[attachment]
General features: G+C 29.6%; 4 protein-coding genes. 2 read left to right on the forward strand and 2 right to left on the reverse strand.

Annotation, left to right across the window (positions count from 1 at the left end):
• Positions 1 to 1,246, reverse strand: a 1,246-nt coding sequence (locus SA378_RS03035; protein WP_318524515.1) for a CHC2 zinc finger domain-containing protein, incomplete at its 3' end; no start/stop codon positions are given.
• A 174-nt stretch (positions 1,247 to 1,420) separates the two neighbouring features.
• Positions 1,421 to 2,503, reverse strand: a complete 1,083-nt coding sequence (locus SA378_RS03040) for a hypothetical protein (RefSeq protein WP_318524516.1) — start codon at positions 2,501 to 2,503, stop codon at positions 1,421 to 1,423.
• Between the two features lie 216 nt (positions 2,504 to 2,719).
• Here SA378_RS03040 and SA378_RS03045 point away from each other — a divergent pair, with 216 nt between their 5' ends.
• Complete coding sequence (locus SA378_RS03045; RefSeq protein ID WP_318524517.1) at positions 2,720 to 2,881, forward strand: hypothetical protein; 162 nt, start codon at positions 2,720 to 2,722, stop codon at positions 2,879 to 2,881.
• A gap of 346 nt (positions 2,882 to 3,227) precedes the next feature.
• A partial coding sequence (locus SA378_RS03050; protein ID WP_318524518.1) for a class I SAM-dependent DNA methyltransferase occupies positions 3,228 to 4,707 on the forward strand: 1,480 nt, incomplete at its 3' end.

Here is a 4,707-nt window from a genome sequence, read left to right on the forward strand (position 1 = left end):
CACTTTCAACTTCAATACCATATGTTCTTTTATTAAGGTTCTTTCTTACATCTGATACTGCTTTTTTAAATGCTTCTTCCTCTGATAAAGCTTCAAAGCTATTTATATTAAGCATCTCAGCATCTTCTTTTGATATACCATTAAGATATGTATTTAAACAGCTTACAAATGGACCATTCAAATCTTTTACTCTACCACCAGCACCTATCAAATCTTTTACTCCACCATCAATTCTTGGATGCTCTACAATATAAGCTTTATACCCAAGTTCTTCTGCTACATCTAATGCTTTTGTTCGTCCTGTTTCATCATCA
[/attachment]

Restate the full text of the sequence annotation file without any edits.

General features: G+C 29.6%; 4 protein-coding genes. 2 read left to right on the forward strand and 2 right to left on the reverse strand.

Annotation, left to right across the window (positions count from 1 at the left end):
• Positions 1 to 1,246, reverse strand: a 1,246-nt coding sequence (locus SA378_RS03035; protein WP_318524515.1) for a CHC2 zinc finger domain-containing protein, incomplete at its 3' end; no start/stop codon positions are given.
• A 174-nt stretch (positions 1,247 to 1,420) separates the two neighbouring features.
• Positions 1,421 to 2,503, reverse strand: a complete 1,083-nt coding sequence (locus SA378_RS03040) for a hypothetical protein (RefSeq protein WP_318524516.1) — start codon at positions 2,501 to 2,503, stop codon at positions 1,421 to 1,423.
• Between the two features lie 216 nt (positions 2,504 to 2,719).
• Here SA378_RS03040 and SA378_RS03045 point away from each other — a divergent pair, with 216 nt between their 5' ends.
• Complete coding sequence (locus SA378_RS03045; RefSeq protein ID WP_318524517.1) at positions 2,720 to 2,881, forward strand: hypothetical protein; 162 nt, start codon at positions 2,720 to 2,722, stop codon at positions 2,879 to 2,881.
• A gap of 346 nt (positions 2,882 to 3,227) precedes the next feature.
• A partial coding sequence (locus SA378_RS03050; protein ID WP_318524518.1) for a class I SAM-dependent DNA methyltransferase occupies positions 3,228 to 4,707 on the forward strand: 1,480 nt, incomplete at its 3' end.

Here is a 4,707-nt window from a genome sequence, read left to right on the forward strand (position 1 = left end):
CACTTTCAACTTCAATACCATATGTTCTTTTATTAAGGTTCTTTCTTACATCTGATACTGCTTTTTTAAATGCTTCTTCCTCTGATAAAGCTTCAAAGCTATTTATATTAAGCATCTCAGCATCTTCTTTTGATATACCATTAAGATATGTATTTAAACAGCTTACAAATGGACCATTCAAATCTTTTACTCTACCACCAGCACCTATCAAATCTTTTACTCCACCATCAATTCTTGGATGCTCTACAATATAAGCTTTATACCCAAGTTCTTCTGCTACATCTAATGCTTTTGTTCGTCCTGTTTCATCATCA